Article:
Quest Means Business   « Back to Blog Main
March 18, 2009
Posted: 1427 GMT

The AIG bonus issue has me on the defensive – and all because I was silly enough to open my mouth in support of the rule of law. I opined out loud that it seemed very heavy handed for any government, let alone the US Federal Government to try and overturn existing contractual arrangements – a true slippery slope argument if ever I saw one.And then the flood gates opened. Most of you thought I was wrong. The malfeasance at AIG being so great that anything short of the Public Stocks of Victorian England would be too good for the executives who got retention bonuses.

So let me clarify – I agree that the way AIG was run into the ground is amongst the most heinous of corporate acts. I don't believe retention bonuses should be paid, or indeed any bonuses. But if you were lucky enough to get some sucker to agree to such a term in your contract then it has to be honoured.

I am pleased that the US government appears to have found a way out – by deducting the bonus amount , $160m, from bailout funds being paid to AIG. After all, it is the US government money keeping the company afloat and it is entitled to say what should be done with it. The old phrase He who Pays the Piper...comes to mind.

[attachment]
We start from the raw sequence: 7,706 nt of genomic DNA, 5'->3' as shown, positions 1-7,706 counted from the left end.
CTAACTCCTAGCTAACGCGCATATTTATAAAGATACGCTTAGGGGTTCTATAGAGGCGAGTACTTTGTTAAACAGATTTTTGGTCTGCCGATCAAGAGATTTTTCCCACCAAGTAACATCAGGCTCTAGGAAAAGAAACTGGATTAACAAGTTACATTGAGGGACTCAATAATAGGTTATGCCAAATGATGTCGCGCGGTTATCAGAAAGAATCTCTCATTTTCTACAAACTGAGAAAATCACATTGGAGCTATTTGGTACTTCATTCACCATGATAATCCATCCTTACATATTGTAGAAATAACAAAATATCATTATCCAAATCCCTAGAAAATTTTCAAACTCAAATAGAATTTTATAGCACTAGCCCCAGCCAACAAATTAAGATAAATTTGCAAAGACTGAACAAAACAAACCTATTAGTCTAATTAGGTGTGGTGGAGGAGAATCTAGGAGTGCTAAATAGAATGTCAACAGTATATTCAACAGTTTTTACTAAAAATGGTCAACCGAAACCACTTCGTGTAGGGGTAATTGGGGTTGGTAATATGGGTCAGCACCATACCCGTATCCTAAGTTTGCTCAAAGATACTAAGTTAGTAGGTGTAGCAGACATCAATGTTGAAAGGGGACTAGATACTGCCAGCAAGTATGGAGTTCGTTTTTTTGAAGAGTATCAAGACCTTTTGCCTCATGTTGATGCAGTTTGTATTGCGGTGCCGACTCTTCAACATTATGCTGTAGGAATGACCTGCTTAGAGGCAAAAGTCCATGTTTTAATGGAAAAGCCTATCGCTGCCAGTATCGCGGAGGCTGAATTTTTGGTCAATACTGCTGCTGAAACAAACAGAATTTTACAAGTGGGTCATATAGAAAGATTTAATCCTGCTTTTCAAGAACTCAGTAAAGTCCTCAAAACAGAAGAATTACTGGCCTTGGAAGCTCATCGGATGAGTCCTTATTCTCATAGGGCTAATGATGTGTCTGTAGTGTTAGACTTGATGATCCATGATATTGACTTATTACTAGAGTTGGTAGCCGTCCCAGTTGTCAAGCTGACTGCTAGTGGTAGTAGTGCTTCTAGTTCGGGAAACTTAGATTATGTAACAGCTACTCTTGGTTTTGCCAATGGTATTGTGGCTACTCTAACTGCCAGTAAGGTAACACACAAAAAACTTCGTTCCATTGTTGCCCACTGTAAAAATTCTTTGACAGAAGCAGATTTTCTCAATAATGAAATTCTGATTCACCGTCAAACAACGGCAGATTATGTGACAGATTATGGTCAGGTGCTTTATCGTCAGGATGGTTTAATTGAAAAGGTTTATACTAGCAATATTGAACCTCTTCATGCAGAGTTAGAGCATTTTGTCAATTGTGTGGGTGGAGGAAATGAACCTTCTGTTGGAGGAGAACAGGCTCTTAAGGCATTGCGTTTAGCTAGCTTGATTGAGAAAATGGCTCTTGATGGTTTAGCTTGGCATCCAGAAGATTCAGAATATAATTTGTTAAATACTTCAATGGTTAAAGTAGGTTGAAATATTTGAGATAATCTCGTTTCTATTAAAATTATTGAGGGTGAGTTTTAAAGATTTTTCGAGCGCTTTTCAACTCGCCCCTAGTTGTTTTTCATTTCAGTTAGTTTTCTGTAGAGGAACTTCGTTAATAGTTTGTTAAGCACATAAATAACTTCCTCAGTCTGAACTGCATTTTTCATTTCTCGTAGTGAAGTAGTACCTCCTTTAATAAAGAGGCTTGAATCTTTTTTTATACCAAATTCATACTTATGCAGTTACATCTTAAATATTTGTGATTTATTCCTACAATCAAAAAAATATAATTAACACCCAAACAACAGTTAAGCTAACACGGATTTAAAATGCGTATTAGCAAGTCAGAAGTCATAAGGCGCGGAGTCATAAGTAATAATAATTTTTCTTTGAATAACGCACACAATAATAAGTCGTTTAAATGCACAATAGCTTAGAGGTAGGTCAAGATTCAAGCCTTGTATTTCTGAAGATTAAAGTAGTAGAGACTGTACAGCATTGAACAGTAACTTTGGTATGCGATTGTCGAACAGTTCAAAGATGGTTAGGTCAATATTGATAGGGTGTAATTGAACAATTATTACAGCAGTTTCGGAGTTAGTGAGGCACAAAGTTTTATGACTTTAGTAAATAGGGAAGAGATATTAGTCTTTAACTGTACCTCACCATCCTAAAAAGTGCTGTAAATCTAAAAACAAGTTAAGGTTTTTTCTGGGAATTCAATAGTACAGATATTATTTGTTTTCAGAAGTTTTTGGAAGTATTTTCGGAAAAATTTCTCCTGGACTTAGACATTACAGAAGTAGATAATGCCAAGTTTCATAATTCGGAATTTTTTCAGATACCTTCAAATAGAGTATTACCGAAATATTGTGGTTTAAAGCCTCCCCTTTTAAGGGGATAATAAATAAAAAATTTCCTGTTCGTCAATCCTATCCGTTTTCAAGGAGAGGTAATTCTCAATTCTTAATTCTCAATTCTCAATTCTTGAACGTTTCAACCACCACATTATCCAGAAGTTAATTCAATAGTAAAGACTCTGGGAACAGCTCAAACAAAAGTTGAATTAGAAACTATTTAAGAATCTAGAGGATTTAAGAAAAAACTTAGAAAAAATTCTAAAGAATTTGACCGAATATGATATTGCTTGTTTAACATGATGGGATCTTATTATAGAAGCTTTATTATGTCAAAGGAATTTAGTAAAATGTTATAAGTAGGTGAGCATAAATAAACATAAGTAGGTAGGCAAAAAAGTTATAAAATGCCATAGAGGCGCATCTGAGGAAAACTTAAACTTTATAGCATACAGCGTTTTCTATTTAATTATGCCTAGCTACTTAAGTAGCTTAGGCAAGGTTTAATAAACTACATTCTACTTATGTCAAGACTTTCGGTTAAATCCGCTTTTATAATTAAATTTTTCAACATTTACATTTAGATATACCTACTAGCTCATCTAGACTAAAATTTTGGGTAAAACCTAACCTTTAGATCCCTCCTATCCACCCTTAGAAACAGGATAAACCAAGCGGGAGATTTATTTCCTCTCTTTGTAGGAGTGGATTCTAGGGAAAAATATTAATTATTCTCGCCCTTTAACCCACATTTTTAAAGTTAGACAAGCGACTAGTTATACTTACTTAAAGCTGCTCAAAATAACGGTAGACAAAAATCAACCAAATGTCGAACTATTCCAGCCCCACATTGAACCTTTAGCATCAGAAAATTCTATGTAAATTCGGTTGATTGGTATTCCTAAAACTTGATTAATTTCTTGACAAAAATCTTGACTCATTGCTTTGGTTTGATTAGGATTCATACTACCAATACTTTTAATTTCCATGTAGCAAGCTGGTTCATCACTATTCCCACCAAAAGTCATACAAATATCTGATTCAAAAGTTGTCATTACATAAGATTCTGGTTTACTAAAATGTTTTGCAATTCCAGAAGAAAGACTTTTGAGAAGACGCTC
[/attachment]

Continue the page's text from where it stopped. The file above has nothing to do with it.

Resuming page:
A simple solution that preserves the rule of law – decisions have consequences and the result of this one leaves the mess where it belongs: With AIG and its ill-deserving employees.

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Filed under: Banking •Business •Quest Means Business

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F. Huber   March 18th, 2009 2:39 pm ET

Americans are OUTRAGED by AIG bonuses. Where are ALL these outraged Americans? I don't see any film on CNN showing outraged Americans out on the streets in the USA.

Mike Wills   March 18th, 2009 4:29 pm ET

AIG employees being required to give back bonuses is the correct thing to do. But, I find it appalling to hear the media refer to the pay back of an extra 165 million as a fine. The money did come from the U.S. taxpayer .
Getting your own money back should not be described as a fine. Please put it in the proper perspective.

edward nwomeh   March 18th, 2009 6:32 pm ET

The reason for the public outrage is that there is no better reminder of the underlying cause subprime mortgage crisis that has now snowballed into this 'Great Recession". The shameless and insatiable greed of bankers and the gravely flawed reward structure of financial institutions all over the world. The creation of the exotic financial derivatives, the bandwagon and manner in which they were passed round the world to other financial institutions, was fuelled by this greed and the unconscionable reward system. The whole essence of capitalism is to ensure extraordinary reward for extraordinary performance, productivity, innovation, etc. To permit such reward to employees in the face of dismal performance is nothing such of insanity. The public are rightly outraged because AIG and its executives are trying to destroy the major pillar on which capitalism rests.

William Yuen   March 18th, 2009 8:57 pm ET

Is there a clause in the employment contract that you have to perform up to the company standard and that the company has the right to terminate the contract should you fail in your job performance. They should have been given the pink slips long before there was a whisper of bonus.

onno frowein   March 18th, 2009 10:24 pm ET